Evangelist Billy Graham has rubbed elbows with celebrities ranging from presidents to journalists to musicians. In Billy Graham & Me, a new book in the Chicken Soup for the Soul franchise that was released Tuesday (Feb. 12), 101 people who have met Graham on the public stage share their private memories of the 94-year-old preacher.

Here are excerpts from 12 of them:

Former President George H.W. Bush

Billy came to stay with Barbara and me at the White House on the eve of the air war against Iraq. I told him what I was then having to do -- our diplomacy and our quest for a peaceful solution having failed. I told him when the first cruise missiles would hit Baghdad, and we watched in wonder as the war to liberate Kuwait began. Just the three of us were there. Billy said a little prayer for our troops and for the innocents who might be killed.

The next day we attended a church service at Fort Meade. His very presence brought great comfort to the people in uniform who were praying at that special service. I cannot begin to tell what Billy's presence and his faith meant to me as President and as Commander in Chief. His own beliefs and abiding faith gave me great strength.


Former President Bill Clinton, recalling Graham's 1959 crusade in Little Rock, Ark.

The crusade happened as Billy wanted it, with tens of thousands of people, black and white, pouring into the stadium where the Arkansas Razorbacks played. When Billy finished preaching and issued the call, inviting us to rededicate our lives to Christ, thousands, black and white together, some smiling, some crying, went down to the field to answer the call. It was a moment in Arkansas history after which nothing would be quite the same for those who were there and those who knew the stand Billy had taken. And Billy didn't have to preach one word about integrating the schools. All he had to speak was God's Word to all God's children.

It may seem easy now, but back then, fifty years ago, it was an act of moral courage and deep faith.


Former CNN talk show host Larry King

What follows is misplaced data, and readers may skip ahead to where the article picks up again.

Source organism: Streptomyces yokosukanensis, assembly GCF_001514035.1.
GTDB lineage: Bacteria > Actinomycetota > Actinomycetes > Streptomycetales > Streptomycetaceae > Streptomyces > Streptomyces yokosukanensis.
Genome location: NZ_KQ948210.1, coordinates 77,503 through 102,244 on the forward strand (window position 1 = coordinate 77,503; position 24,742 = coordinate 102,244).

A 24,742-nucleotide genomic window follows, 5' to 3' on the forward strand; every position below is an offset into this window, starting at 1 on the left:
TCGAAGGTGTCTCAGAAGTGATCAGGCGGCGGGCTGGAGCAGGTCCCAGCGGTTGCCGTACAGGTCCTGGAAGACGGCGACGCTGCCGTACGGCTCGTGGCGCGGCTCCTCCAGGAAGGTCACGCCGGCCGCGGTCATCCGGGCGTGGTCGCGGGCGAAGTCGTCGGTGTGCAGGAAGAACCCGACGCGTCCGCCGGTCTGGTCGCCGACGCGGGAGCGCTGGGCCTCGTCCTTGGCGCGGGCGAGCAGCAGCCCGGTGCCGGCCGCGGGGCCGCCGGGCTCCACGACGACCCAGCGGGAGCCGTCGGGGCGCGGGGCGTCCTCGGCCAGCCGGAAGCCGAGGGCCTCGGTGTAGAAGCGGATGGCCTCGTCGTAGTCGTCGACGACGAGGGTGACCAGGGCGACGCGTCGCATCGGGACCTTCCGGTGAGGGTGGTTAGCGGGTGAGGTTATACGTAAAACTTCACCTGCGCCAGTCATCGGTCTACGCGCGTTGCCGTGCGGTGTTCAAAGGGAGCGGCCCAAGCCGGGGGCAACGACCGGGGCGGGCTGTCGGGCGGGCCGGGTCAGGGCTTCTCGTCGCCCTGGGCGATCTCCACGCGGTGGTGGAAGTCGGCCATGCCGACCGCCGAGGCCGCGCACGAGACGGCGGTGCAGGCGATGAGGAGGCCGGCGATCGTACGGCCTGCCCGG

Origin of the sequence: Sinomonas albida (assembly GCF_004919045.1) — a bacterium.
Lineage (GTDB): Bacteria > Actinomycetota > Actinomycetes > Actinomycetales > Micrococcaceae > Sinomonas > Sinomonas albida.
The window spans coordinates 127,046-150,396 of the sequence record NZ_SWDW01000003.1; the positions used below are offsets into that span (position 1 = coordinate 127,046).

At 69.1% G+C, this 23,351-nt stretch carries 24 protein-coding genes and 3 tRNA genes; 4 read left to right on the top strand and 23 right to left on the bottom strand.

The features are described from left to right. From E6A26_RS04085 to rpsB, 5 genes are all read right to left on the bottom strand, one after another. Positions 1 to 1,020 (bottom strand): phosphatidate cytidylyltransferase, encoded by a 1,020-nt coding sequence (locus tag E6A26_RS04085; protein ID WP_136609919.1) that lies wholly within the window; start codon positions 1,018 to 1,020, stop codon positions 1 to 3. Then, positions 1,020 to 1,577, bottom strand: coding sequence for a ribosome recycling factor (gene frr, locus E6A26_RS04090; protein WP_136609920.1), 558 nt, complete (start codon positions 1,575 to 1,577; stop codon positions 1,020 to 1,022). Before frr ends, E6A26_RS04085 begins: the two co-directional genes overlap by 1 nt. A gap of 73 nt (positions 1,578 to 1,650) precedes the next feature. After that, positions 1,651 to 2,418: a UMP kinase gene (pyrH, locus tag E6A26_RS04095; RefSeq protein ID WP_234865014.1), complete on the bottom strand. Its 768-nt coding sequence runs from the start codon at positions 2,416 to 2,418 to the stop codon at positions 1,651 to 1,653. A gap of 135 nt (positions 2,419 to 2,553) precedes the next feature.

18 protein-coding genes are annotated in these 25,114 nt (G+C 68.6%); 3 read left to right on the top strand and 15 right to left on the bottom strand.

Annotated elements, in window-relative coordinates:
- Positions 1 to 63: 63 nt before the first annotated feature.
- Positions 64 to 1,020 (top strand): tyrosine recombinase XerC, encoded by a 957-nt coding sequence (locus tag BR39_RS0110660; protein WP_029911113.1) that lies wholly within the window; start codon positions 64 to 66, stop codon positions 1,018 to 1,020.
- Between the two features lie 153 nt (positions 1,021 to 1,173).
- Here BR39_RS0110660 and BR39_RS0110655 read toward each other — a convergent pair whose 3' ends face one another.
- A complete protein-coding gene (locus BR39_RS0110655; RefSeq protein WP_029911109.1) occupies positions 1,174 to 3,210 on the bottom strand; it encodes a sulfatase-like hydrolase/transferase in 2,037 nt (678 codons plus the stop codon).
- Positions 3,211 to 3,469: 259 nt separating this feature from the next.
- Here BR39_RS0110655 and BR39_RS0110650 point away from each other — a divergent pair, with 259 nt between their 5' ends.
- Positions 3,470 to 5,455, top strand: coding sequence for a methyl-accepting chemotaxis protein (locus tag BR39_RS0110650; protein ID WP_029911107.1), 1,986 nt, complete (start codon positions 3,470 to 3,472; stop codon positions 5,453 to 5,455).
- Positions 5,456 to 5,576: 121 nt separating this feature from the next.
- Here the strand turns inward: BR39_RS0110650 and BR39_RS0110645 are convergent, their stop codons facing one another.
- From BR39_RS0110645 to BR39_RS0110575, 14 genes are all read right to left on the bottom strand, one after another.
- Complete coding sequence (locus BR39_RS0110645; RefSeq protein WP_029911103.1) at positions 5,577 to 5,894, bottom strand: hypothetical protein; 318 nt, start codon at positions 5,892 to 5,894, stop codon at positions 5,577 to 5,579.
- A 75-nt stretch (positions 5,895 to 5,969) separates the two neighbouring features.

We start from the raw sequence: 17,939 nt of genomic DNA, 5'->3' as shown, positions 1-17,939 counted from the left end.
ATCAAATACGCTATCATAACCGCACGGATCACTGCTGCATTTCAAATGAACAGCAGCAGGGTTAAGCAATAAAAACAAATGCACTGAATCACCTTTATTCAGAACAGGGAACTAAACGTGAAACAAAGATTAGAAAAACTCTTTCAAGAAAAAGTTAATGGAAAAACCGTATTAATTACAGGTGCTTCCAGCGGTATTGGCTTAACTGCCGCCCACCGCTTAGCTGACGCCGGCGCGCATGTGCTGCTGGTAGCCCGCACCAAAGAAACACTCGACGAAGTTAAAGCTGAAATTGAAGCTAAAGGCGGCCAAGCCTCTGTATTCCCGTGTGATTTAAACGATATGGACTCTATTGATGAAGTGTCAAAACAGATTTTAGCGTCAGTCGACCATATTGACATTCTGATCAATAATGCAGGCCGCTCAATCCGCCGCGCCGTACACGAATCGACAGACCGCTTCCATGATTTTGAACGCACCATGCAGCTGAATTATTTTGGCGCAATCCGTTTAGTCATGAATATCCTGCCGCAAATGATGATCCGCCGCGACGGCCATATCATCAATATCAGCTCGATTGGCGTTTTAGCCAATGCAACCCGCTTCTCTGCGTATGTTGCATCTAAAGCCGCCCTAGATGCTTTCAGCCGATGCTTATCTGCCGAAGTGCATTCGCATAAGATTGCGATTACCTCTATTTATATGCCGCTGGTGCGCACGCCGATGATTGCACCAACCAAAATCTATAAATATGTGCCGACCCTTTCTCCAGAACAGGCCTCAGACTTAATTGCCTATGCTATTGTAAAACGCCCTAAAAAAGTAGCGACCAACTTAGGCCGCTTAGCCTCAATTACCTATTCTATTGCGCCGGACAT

The unhappiest and saddest moment for me was when I confronted him over the anti-Semitic conversation he had with President Nixon that was uncovered after the White House tapes were released. Nixon said, "Well, you know, the Jews..." and Billy said, "Yes..." I asked him about that, and he said that the toughest thing, if you were in a room with a president, and a president said something, is to take issue with him. So you either said yes or you nodded your head or suchlike. I didn't agree with Billy on this. For me, you don't say yes. I wouldn't have said yes. That disappointed me.


Southern Baptist public policy ethicist Richard Land

In terms of Evangelical Christianity reengaging the culture, Billy Graham is the man who really did it, on a mass level. And he gave us, the Evangelicals, both the model for how to do it and the confidence with which to do it. There would not have been a modern evangelical movement without him. And I love the guy. He was a hero to me in my boyhood, and he remains a hero to me today.


Former dc Talk frontman Toby McKeehan (TobyMac) on playing at a 1994 Graham crusade in Cleveland

We were asked to meet with Dr. Graham and his wife Ruth at their small home in the North Carolina mountains. I think they wanted to get to know our hearts. When we arrived, we were invited to sit down and we all started talking. Then something happened that I'll never forget. Dr. Graham asked us if we wanted something to drink.

He actually went to the kitchen and brought us two Cokes and a glass of water on a tray. That servant's heart at work even in his home impressed me deeply. Billy told us that we were his translators for the next generation, helping put the Gospel message into a language they could understand. I saw that he cared enough for the world's youth to risk the possibility that half his people might not like us joining him on stage. However, for Billy Graham, reaching young people was worth the risk.